A Long Night of Aloha

,” Kahilihiwa said.

Gloria Marks, another Kalaupapa resident, represented the patients with a ho`okupu for the royal party. Steve Prokop from the National Historic Park and Carol Franko from the Department of Health also presented ho`okupu.

Then the audience was treated to a gift of their own. The men of Na Kane from topside Molokai danced three different hula. They were followed by the wahine of Kalaupapa who danced three more.

“We use to have Aloha Week all the time, but this was best one. It was done the right way; it was traditional and authentic,” said Norbert Pealea, Kalaupapa’s youngest patient.

The patients and their families were all treated to a traditional Hawaiian feast that was prepared by the king himself. Crivello may have been the honored guest, but he still found time to fulfill his regular duties as head cook.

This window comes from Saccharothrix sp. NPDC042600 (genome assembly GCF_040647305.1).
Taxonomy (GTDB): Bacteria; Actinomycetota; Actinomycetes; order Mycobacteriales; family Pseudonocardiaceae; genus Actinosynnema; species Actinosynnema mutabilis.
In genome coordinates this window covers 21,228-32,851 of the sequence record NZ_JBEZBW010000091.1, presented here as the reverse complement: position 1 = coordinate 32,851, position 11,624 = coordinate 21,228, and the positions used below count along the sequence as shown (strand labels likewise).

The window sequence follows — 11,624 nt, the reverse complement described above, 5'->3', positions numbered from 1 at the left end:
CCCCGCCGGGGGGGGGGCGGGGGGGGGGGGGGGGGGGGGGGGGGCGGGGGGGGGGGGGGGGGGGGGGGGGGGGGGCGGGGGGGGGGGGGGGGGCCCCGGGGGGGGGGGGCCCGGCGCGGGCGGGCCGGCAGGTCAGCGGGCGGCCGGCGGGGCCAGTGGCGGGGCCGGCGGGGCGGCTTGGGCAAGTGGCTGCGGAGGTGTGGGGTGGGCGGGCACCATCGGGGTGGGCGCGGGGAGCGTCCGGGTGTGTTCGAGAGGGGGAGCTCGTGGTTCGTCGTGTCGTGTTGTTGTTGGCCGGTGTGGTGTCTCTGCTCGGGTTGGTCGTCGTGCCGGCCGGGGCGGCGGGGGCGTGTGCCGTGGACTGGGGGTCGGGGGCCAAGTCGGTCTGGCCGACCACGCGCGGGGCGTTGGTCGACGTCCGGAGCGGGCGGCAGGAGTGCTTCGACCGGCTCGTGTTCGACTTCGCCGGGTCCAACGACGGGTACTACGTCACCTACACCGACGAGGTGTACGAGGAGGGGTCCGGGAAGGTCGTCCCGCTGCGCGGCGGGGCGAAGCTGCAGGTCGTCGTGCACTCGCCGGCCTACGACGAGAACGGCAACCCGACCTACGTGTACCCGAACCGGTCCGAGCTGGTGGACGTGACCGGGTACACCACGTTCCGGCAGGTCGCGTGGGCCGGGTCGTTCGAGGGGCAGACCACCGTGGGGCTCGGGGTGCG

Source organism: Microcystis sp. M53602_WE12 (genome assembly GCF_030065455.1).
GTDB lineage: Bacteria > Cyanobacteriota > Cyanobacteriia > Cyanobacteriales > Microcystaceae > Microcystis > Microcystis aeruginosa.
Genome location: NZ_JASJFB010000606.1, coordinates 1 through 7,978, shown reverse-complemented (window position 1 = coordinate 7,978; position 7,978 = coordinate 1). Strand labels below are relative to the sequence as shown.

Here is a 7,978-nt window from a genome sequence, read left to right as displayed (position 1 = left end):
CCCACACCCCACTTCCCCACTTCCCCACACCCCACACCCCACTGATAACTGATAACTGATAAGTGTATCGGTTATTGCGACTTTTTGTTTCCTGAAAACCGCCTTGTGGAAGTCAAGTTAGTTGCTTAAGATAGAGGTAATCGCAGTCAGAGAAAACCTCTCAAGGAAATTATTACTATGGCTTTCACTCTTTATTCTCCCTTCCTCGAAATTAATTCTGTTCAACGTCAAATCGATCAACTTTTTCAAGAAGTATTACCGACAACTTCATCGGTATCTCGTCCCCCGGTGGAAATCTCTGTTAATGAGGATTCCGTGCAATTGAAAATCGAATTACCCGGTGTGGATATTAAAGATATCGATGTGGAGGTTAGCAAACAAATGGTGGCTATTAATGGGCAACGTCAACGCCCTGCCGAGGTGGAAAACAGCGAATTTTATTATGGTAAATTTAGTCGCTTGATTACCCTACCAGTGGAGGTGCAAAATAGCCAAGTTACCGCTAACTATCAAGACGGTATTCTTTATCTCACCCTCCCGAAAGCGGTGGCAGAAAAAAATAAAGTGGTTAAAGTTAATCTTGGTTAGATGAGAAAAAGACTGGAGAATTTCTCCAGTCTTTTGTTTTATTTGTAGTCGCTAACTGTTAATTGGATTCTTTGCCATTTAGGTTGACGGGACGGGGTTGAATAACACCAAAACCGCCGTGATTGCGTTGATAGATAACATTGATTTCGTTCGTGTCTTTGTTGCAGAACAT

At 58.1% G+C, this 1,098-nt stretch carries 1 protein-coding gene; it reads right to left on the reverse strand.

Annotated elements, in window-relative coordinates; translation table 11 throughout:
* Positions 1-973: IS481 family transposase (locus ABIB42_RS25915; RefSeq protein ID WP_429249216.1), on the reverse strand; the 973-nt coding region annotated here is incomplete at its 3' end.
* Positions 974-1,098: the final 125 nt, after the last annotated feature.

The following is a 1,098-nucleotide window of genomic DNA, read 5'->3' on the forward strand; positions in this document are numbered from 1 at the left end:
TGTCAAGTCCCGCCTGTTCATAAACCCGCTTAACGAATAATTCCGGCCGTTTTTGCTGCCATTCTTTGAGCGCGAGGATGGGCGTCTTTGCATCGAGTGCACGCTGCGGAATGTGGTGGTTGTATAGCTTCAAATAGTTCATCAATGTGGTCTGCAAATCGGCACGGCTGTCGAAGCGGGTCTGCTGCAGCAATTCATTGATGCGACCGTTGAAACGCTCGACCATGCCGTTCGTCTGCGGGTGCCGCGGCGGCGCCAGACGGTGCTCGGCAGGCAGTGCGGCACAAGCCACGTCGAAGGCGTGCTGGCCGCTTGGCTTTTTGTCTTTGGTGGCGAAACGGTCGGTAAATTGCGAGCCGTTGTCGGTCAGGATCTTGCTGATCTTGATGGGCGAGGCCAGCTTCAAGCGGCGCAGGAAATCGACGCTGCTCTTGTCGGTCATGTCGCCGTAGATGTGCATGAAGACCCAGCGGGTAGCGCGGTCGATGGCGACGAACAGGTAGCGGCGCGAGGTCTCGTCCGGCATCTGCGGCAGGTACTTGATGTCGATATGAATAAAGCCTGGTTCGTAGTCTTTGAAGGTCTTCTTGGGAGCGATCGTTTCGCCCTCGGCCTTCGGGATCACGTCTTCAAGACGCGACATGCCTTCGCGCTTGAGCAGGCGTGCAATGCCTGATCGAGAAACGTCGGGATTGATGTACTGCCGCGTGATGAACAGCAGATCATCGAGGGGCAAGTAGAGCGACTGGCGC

After dinner, two local bands kept the party going long into the night. Molokai’s Raiatea Helm started things off and she was followed by Lindsey & The Vibes. Members of both bands teamed up to keep the crowd dancing well past midnight. The queen herself graced the dance floor on a couple of occasions.

Kaulia said this year’s Night of Aloha almost didn’t happen. The night is usually held in October and would have interfered with some of the events surrounding Father Damien’s canonization.

“I told my friends we might not be able to have it this year, but they said, ‘No, you have to do it,’” Kaulia said. “So the whole community – almost 50 people – helped. I just got the money for it and everyone did their job.”

Kaulia said she hoped to pass the torch next year, but in the end, all of her hard work is well worth it.


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